Writing in Lockdown by Hayley N Jones

My original plan for this post was to explore the effects of lockdown on writing habits, refining it to a single question: has the Covid-19 pandemic improved or impaired productivity in relation to creative writing? Social media seemed to represent the issue in a very binary way, particularly towards the beginning of lockdown. There were “inspirational” posts suggesting everybody should use the extra time saved (whether from being furloughed or minimising other activities) to finally write that novel and produce masterpieces, citing the productivity of Newton and Shakespeare during plague years as encouragement. These calls to action were met by numerous writers sharing the opposite experience, pointing out the difficulties of focusing on anything when one is flooded with anxiety and uncertainty.

 I realised the question of productivity is not sensitive enough to encapsulate the impact of the coronavirus pandemic on writers and writing. Some people’s productivity may fall into the extremes of “I’ve finished one novel, drafted another and am planning my third” or “I’m so stressed/anxious/depressed I can barely write my shopping list”, but what does that tell us about writing? In my opinion, it does little more than highlight how different people have different reactions, pressures and coping strategies in the face of adversity. 

Another realisation followed: I bet a lot of writers are feeling inadequate and discouraged. I certainly was!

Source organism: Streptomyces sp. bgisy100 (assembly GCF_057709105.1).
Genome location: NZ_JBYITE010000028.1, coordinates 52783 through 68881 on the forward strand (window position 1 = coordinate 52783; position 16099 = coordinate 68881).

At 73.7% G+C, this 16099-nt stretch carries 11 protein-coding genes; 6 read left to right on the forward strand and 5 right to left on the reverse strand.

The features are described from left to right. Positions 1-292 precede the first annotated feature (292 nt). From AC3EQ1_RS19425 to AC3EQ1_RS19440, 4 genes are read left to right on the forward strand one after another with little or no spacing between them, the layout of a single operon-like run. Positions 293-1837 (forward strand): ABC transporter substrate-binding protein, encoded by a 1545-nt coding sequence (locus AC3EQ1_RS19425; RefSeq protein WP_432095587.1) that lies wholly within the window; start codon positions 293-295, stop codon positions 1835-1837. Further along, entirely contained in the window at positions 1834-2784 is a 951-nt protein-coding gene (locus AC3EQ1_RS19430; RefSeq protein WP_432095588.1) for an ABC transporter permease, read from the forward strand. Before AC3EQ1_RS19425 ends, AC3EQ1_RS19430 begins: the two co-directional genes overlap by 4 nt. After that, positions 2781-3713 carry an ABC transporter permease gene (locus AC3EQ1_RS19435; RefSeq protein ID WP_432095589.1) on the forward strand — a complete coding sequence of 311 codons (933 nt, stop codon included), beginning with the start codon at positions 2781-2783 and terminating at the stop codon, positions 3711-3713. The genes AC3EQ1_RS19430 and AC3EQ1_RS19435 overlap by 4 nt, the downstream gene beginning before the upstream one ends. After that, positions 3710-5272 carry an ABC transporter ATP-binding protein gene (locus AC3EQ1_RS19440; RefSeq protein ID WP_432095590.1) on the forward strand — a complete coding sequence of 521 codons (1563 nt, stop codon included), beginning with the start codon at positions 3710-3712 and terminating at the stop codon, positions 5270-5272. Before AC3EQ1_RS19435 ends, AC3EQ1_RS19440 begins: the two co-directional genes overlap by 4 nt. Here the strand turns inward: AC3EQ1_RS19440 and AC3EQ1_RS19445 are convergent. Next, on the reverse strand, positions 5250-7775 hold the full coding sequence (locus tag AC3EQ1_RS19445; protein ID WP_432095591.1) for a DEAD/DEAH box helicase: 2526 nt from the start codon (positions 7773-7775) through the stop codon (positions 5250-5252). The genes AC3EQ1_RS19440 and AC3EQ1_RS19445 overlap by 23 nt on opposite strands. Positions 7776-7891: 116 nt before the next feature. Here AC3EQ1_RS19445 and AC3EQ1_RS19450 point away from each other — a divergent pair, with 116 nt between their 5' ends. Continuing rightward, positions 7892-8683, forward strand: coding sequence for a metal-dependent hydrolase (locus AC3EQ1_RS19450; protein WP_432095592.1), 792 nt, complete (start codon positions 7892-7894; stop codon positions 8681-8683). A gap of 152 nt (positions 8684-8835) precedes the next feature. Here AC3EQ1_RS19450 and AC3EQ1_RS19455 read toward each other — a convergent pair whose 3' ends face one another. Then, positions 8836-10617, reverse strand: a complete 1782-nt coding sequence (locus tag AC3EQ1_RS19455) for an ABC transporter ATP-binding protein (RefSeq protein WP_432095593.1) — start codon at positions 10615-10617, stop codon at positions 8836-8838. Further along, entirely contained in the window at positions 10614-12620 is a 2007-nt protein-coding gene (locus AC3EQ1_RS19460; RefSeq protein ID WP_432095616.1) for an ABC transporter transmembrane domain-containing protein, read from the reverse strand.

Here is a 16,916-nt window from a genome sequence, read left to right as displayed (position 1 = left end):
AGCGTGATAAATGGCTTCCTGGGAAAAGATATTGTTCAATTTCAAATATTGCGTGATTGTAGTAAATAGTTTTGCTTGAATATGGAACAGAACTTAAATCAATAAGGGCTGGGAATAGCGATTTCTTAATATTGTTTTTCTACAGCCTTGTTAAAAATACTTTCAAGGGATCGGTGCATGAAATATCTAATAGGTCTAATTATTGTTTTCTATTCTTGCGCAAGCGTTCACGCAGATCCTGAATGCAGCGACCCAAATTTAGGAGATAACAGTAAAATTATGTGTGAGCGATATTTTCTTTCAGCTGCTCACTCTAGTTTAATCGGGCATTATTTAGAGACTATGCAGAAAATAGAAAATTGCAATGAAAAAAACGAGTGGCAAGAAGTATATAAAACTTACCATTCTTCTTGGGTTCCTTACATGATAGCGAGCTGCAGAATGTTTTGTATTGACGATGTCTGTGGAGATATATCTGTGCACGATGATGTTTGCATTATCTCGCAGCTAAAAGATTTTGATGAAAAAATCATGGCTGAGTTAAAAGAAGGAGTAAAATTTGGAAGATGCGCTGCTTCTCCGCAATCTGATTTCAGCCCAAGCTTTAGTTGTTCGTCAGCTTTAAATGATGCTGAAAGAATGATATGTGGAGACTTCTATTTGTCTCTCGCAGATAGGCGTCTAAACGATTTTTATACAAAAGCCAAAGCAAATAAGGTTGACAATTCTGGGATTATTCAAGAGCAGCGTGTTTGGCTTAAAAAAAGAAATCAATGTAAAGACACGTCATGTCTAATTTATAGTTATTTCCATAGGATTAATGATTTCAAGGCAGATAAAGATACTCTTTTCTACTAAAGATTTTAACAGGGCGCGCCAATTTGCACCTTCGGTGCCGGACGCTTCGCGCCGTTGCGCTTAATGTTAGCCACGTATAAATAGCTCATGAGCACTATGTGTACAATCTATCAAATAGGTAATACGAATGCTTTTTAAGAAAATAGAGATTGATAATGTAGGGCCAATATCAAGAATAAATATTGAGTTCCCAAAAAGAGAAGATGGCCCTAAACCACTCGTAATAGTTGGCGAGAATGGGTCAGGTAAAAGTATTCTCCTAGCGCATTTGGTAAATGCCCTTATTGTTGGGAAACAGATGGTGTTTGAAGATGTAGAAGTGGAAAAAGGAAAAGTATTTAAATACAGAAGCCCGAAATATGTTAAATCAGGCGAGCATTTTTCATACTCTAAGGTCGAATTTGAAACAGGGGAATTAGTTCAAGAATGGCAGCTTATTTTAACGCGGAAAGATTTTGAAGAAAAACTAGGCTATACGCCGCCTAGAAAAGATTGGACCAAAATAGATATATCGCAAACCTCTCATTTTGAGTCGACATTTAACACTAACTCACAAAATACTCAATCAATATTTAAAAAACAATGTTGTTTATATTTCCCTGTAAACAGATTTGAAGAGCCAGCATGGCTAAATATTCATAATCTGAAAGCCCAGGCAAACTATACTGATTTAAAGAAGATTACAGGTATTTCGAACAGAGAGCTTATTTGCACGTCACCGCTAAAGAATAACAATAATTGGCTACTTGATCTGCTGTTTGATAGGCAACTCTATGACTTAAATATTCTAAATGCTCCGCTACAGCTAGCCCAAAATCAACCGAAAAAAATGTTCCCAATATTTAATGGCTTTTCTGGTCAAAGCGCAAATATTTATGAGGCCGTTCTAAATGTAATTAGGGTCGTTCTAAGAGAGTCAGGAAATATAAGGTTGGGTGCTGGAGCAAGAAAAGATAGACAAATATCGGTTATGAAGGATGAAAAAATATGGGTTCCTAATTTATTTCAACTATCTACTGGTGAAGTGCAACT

While social media and the internet in general are wonderful ways to stay connected (I credit attending online Exeter Writers meetings with keeping me vaguely sane), they also invite a great deal of social comparison – far more than we would otherwise encounter. It can be difficult to keep writing, or even thinking about writing, while being bombarded with messages telling us we should be making the most of our extra time in lockdown and realising our creative ambitions. For many of us, it may have been difficult to think about anything other than the pandemic itself, especially when we have 24/7 access to news. 


So here is a message for any writers who need reassurance: whatever writing you managed to do, or not, during lockdown is acceptable. More than acceptable considering you are living through a pandemic. It doesn’t make you more or less of a writer. Even if you had different expectations, failing to achieve your goals doesn’t mean you’re a “bad” writer. It means you are human.

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